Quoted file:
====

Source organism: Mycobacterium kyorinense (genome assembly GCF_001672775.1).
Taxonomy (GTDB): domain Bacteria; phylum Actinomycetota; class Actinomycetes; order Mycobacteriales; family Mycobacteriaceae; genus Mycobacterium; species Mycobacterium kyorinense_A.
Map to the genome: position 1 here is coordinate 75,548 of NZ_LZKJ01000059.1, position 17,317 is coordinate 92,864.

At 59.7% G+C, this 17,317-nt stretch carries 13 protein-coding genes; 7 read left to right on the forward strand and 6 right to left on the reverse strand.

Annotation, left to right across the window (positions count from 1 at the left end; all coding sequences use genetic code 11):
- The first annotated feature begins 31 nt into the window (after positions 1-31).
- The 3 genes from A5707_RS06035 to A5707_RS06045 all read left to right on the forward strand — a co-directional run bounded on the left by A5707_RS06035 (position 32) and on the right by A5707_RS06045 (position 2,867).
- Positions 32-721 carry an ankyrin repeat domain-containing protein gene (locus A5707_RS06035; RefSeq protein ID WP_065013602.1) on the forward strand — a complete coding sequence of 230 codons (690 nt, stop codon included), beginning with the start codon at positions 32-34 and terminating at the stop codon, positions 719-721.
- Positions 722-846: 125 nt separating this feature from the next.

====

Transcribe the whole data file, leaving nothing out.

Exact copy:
Source organism: Mycobacterium kyorinense (genome assembly GCF_001672775.1).
Taxonomy (GTDB): domain Bacteria; phylum Actinomycetota; class Actinomycetes; order Mycobacteriales; family Mycobacteriaceae; genus Mycobacterium; species Mycobacterium kyorinense_A.
Map to the genome: position 1 here is coordinate 75,548 of NZ_LZKJ01000059.1, position 17,317 is coordinate 92,864.

At 59.7% G+C, this 17,317-nt stretch carries 13 protein-coding genes; 7 read left to right on the forward strand and 6 right to left on the reverse strand.

Annotation, left to right across the window (positions count from 1 at the left end; all coding sequences use genetic code 11):
- The first annotated feature begins 31 nt into the window (after positions 1-31).
- The 3 genes from A5707_RS06035 to A5707_RS06045 all read left to right on the forward strand — a co-directional run bounded on the left by A5707_RS06035 (position 32) and on the right by A5707_RS06045 (position 2,867).
- Positions 32-721 carry an ankyrin repeat domain-containing protein gene (locus A5707_RS06035; RefSeq protein ID WP_065013602.1) on the forward strand — a complete coding sequence of 230 codons (690 nt, stop codon included), beginning with the start codon at positions 32-34 and terminating at the stop codon, positions 719-721.
- Positions 722-846: 125 nt separating this feature from the next.